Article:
Martin Scorsese’s brutal black-and-white biography of self-destructive boxer Jake LaMotta was chosen as the best film of the 1980s in a major critics’ poll at the end of the decade, and it’s a knockout piece of filmmaking. Robert De Niro plays LaMotta (famously putting on 50 pounds for the later scenes), a man tormented by demons he doesn’t understand and prone to uncontrollably violent temper tantrums and fits of irrational jealousy. He marries a striking young blond (Cathy Moriarty), his sexual ideal, and then terrorizes her with never-ending accusations of infidelity. Jake is as frightening as he is pathetic, unable to control or comprehend the baser instincts that periodically, and without warning, turn him into the rampaging beast of the title. But as Roman Catholic Scorsese sees it, he works off his sins in the boxing ring, where his greatest athletic talent is his ability to withstand punishment. The fight scenes are astounding; they’re like barbaric ritual dance numbers. Images smash into one another–a flashbulb, a spray of sweat, a fist, a geyser of blood–until you feel dazed from the pummeling. Nominated for a handful of Academy Awards (including best picture and director), Raging Bull won only two, for De Niro and for editor Thelma Schoonmacher.

Studio: MGM
Year: 2010
Release Date: January 11, 2011
Run time: 128 minutes
Rating: R

Audio: DTS-HD MA 5.1 mix
Aspect Ratio: 1.33:1
Disc Spec: 1 BD/1 DVD
Region: 1

‘Raging Bull’ has to be one of the most amazing films within the last century. This movie has spectacular directing, cinematography, and some of the best acting to every hit the silver screen. Martin Scorcese is the biggest proponent in bringing all these pieces together to make ‘Raging Bull’ a very powerful film.

Jake LaMotta (Robert DeNiro) is a boxer that has taken a handful of beatings in the ring over the years that it has ruined him mentally and physically. With such a great mental decline, it really starts to hurt his personal life. He not only neglects his girlfriend early on, but later gets to the point where he abuses his wife and just doesn’t pay any attention to his family. Things just get worse as the film progresses, to the point where he literally beats his brother Joey (Joe Pesci) to death.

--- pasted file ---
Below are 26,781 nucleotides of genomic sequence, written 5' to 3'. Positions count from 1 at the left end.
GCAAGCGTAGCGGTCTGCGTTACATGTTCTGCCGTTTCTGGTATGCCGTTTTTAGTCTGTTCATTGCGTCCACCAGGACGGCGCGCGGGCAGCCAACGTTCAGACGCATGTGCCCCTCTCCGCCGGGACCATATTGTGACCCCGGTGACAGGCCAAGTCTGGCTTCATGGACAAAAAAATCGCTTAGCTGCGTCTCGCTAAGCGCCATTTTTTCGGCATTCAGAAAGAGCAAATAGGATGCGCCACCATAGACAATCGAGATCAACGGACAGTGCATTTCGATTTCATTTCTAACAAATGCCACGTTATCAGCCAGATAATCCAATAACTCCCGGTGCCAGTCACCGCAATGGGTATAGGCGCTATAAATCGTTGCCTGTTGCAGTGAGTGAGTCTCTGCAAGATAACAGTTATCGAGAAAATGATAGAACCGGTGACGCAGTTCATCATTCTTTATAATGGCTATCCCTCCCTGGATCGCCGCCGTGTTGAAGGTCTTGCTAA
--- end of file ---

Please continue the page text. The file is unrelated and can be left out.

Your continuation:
LaMotta comes off like the biggest prick in film history because DeNiro played the part so well and to the point towards the end where he gained 60 pounds of weight to portray LaMotta towards the later part of his life. Martin Scorcese was so freaked out when he saw DeNiro gain so much weight; he ended production a few days early of the film so DeNiro can start to lose that weight.

Joe Pesci playing Joey does a great job in his supporting role. ‘Raging Bull’ is the beginning of Pesci’s violent behavior that we would see in movies later in his career. Watching Jake and Joey’s relationship be so strong at the beginning of the film all the way to the end where it has fallen apart also adds to the excellent script.

The fight scenes were actually very well done adding to the film’s cinematography being so strong. Each single scene made you feel like you are a part of the boxing match. The best comes with LaMotta vs. Sugar Ray Robinson during both their encounters. But their last encounter was for the ages as LaMotta tells Sugar Ray that he never hurt him once in the ring, even after Robinson beats him for the championship.
Movie Content: 10/10

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Print/Audio Quality

The print is presented in 1080p/AVC MPEG-4 with a 1:85:1 aspect ratio. The film is done in Black & White and is one of the most beautiful feature films ever created. The transfer was well done on Blu-ray and still maintains the grains and grit that is also found on the DVD. This print has received a decent cleanup from the DVD versions with much less white specs and print damage to the point where it isn’t noticeable. Lighting is well done in the darker scenes of the film. Facial tones look great and very natural with excellent shadowing.
Print Quality: 9.5/10

The audio is presented in a DTS-HD MA lossless 5.1 mix. I am a tad bit disappointed that the audio is at a lower level for dialogue. There are times where I had to have my receiver cranked up higher than normal just to hear the dialogue. The sound effects and score come through crystal clear as you can feel each nook and cranny from the landing punches, the camera bulbs, music at the night club, all the way to Jack roughing up his own brother Joey. While the audio is still front heavy, it is rather impressive minus the low level of dialogue.
Audio Quality: 8/10

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Special Features

  • Three commentaries: Director Martin Scorsese and Editor Thelma Schooonmaker, cast and crew, storytellers
  • Four new featurettes: Marty & Bobby; Raging Bull: Reflections on a Classic; Remembering Jake; Marty on Fockers
  • Cathy Moriarty on The Tonight Show Starring Johnny Carson, March 27, 1981
  • Raging Bull: Fight Night–four-part
  • The Bronx Bull–Behind-the-scenes featurette
  • De Niro vs. La Motta–Shot-by-shot comparison in the ring
  • La Motta Definds Title–Vintage Newsreel Footage

Special Features: 9/10

The Final Word

I am very excited that ‘Raging Bull’ has made it to high definition on Blu-ray. This is one of my all-time favorite films and it looks spectacular on Blu-ray making this a worthy upgrade. I highly recommend this as a purchase for fans of the film.
Overall Rating: 9/10